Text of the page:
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RoleplayOct 17, 2015 4:00 pm CT

Role Play: How to handle player housing

One of the hopes for garrisons when Warlords of Draenor was announced was that they would act, in a way, like the player housing that players have been craving since the game was launched. But for roleplayers, the issue of player housing is something that’s already been dealt with for years, by “claiming” any number of out of the way or empty homes scattered all over Azeroth and beyond. Sure, it might not be your house technically speaking, but roleplay is all about making things up — so why not use what’s already available as a base of operations, or just a place to head to at the end of the day?

That said, roleplayers have also always had some things to consider when claiming these out-of-the-way spots as their homes. Namely that there are a limited number of empty houses — far less than there are roleplayers in game. So how do you handle the issue of player housing, as a roleplayer?


Player housing

One might wonder why, exactly, anyone would want player housing — after all, there’s plenty to do in World of Warcraft, and you can roleplay anywhere you want. That’s a valid point, of course, but for roleplayers, it’s simply about having a space that your character can call home. Sure, it’s fun to travel the world and vanquish evil, but some days you really just want to kick back, sit around, and have a chat with a few close friends. You could do that in any major city, but there’s something nice about the idea of having a space just for your character.

It seemed like the farm in Halfhill was going to be a good solution in Pandaria, and it might very well have been, had phasing not made it impossible to have your friends visit “your” farm. It felt like a good home, too — you couldn’t really customize the space, but after making friends with everyone in Halfhill, the place was nicely furnished. It felt like home in a way that simply adopting an abandoned building didn’t quite capture.

Garrisons seemed like the next logical solution, and they do work, in their own way — they’re phased, but you can invite plenty of people over to visit your garrison, making them ideal for major roleplaying events. But even though the garrisons are well designed, they aren’t exactly “home” — it’s a military base, and it feels like one. However, it looks like this is the closest Blizzard is ever going to take us to that elusive player housing paradise, so roleplayers will simply have to make do.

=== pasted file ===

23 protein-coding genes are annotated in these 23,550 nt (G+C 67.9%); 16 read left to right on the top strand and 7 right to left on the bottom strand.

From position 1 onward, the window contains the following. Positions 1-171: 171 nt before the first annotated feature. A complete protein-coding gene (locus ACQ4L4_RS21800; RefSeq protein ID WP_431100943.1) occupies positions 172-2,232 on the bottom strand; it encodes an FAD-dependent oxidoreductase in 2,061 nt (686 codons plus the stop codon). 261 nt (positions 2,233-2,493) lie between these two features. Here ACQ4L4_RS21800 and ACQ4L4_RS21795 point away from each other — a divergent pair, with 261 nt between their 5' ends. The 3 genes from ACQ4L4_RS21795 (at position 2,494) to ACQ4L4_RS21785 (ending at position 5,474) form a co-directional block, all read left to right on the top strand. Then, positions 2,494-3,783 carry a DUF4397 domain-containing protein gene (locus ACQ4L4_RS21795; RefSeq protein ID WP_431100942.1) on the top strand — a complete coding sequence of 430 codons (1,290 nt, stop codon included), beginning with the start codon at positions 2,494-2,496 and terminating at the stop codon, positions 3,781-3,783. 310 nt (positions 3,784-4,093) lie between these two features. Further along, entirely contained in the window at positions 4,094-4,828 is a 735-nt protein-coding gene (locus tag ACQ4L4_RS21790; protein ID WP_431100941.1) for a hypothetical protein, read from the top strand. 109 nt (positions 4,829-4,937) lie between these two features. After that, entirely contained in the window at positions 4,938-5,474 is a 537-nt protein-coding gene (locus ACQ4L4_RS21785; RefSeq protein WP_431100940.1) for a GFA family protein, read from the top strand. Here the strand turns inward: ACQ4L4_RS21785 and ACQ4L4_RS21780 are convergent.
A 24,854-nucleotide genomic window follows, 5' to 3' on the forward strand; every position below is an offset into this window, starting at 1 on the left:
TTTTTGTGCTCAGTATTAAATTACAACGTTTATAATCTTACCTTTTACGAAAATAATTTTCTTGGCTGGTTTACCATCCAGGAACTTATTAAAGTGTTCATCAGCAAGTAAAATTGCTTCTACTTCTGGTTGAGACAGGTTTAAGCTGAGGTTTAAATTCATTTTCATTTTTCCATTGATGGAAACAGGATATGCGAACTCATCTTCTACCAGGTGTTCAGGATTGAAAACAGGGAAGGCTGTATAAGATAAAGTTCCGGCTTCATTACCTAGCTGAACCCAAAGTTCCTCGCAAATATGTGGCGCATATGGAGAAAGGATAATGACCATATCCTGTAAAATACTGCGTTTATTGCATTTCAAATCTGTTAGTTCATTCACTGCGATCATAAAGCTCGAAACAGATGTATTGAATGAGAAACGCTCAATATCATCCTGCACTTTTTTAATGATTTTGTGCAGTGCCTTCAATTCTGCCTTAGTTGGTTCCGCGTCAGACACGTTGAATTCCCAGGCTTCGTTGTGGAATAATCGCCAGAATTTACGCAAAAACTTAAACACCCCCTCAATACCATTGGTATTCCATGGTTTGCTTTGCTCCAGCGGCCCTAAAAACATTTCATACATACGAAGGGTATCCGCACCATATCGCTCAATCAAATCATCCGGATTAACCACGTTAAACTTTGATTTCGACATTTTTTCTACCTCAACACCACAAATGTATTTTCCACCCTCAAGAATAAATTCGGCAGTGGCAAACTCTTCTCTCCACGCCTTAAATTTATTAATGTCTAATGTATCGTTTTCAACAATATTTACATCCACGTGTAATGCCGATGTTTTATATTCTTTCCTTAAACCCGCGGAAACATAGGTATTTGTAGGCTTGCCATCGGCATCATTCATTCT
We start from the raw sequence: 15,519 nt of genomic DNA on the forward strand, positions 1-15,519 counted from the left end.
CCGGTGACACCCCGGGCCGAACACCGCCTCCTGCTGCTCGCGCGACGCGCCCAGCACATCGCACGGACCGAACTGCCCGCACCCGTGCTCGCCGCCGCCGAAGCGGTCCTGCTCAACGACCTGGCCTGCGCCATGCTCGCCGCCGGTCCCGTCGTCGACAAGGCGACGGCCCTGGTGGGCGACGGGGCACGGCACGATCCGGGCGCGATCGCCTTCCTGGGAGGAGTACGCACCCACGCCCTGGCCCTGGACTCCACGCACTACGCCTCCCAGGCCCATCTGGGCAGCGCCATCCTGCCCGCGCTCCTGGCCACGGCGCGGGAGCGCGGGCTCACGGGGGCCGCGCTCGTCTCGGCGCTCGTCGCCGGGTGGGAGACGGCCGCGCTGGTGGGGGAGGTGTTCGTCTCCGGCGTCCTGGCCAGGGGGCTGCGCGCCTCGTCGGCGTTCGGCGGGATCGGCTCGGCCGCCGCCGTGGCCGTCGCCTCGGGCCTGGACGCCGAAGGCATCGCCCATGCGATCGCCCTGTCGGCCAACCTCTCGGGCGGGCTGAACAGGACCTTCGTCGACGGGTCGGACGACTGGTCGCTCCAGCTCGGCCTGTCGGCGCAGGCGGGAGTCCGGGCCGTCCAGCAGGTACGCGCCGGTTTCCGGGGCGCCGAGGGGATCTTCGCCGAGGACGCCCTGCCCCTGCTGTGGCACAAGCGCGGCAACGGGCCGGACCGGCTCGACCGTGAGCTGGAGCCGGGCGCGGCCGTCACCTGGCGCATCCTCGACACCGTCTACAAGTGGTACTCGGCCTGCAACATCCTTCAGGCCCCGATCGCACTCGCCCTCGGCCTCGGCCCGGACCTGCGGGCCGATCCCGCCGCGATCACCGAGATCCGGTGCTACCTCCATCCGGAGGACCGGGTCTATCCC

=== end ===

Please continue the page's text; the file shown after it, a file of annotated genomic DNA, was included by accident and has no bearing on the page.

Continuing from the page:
Empty buildings

There are a lot of empty spaces out there. Some homes might have the odd NPC or two that either sit there full time, or NPCs that wander in and out at their leisure, but NPCs can be easily ignored for the most part. Major cities tend to have more empty spaces than you’d think — especially the original capital cities. And then there are the empty spaces out in zones people don’t tend to visit very often. Pandaria had plenty of empty buildings, particularly in the Jade Forest, but even zones like Ashenvale or Winterspring have buildings off in the middle of nowhere.

What you need to keep in mind when claiming an empty building as your own is that you might just be sharing the space with another player, and not even know about it. If you happen to head “home” and find someone else in your space, don’t get upset about it — there are a limited number of spaces in the world, after all. Instead, try talking to the other player, ask them what times they’re usually in the building, and try to work out a way you can share the space.

The point with player housing isn’t that you have someplace your character can just park indefinitely — most characters are usually on the move after all. And with a lack of “real” player housing, roleplayers have learned to adapt and work around each other when they do want someplace to call home, even if temporarily.


Temporary housing

This is where Leatherworking got a real bonus this expansion, because suddenly you can craft some temporary housing whenever you’d like to. If you build a level 2 Tannery in your Garrison and assign a follower with the Leatherworking trait to the building, you can have the follower craft any of a number of pretty cool tents for you — it’ll cost you some Raw Beast Hide, but that’s a small price to pay for a house you can build on the move. While the tents are consumed on use and you can only carry five of one building at a time, it’s still better than nothing.

And your character’s home doesn’t need to be a proper home, either. A secluded cave, hidden cove, even a nice rock overhang can provide enough shelter from the elements and work as a temporary spot to park your character. It obviously won’t have all the furnishings a building might offer, but if you’re just looking for a quiet place to roleplay with your friends, camping under the stars isn’t the worst idea in the world.

At this point in World of Warcraft‘s lifetime, it doesn’t look like we’re ever going to get “real” player housing, in the sense of customization homes you see in games like Wildstar. But it’s possible to make anywhere in the world home for your character, if you take the time to do a little exploring. Look around the world you’re playing in, get creative, and you’ll find a place you can call home in no time — even if you may not ever the kind you can truly hang your hat in.

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